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Mouse as a guide to mood

An international team of researchers, among them Assistant Professor Markus Weinmann of the University of Liechtenstein, has succeeded in detecting the emotional state of computer users based on the way they use the mouse.

Emotions determine our daily interactions. What in personal encounters shows in gesture and expression also communicates itself over the internet. Five researchers from Liechtenstein, the USA, Hong Kong and Germany have found that the emotional state of an internet user can be determined from the nature and speed of their mouse movements.   

Assistant Professor Markus Weinmann explains how this works: ‘A relaxed computer user moves the mouse rapidly in straight lines or in slightly curved arcs. The more frustrated or negative his or her mood is, the slower the mouse movement – and at the same time the movements become longer and more angular.’ The researchers discovered this as a result of repeated experiments with different comparison groups. In one of the experiments, for example, a group of test candidates were first of all frustrated by being allotted insoluble tasks, followed by the actual test, in the course of which the mouse movements were measured. These were then compared with the movements of another group who were able to solve the test without having been subjected to prior irritation. Markus Weinmann states: ‘We were able to detect from the mouse movements with 82 percent certainty whether the candidates had any negative emotions.’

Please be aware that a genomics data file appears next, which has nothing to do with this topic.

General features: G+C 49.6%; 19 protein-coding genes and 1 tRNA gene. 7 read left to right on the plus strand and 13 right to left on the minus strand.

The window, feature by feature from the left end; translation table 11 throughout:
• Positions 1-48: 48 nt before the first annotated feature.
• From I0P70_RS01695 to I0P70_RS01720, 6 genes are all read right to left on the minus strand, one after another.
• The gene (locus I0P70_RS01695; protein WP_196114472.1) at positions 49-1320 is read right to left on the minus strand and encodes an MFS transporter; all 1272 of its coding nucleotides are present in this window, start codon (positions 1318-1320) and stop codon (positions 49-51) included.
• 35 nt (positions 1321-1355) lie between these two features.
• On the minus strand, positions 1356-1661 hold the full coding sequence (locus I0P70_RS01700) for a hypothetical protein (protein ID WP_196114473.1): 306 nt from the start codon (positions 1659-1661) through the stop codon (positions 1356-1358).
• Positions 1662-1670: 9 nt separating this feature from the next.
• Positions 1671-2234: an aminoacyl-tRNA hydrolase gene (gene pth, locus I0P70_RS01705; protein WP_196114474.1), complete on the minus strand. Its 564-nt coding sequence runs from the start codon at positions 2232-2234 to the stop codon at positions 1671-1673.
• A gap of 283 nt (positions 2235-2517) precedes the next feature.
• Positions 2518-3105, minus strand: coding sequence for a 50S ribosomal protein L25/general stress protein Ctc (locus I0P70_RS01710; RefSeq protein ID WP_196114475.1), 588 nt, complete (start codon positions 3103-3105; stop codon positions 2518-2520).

Who benefits?

Knowledge about the state of mind of the internet user is above all useful for the operators of online shopping platforms, because a dissatisfied visitor is unlikely to return in order to make a purchase. By incorporating a plug-in on their website, operators can quickly identify visitors who are in a negative mood on the basis of their mouse movements and react appropriately – either by passing them on to customer service, or by sending them an automatically generated apology. And insurance companies may also find it beneficial to decipher the mood of their online visitors, as Markus Weinmann explains: ‘It could be a way of detecting cases where there is a possible suspicion of insurance fraud, which can then be systematically investigated.’    

 

About the person
Dr Markus Weinmann is Assistant Professor at the Hilti Chair of Business Process Management at the Institute of Business Information of the  University of Liechtenstein. He acquired his doctorate with a thesis on the subject of ‘Personalization of E-Commerce Websites’, and has taught at the City University of Hong Kong, the Technical University of Sofia and the Braunschweig University of Technology.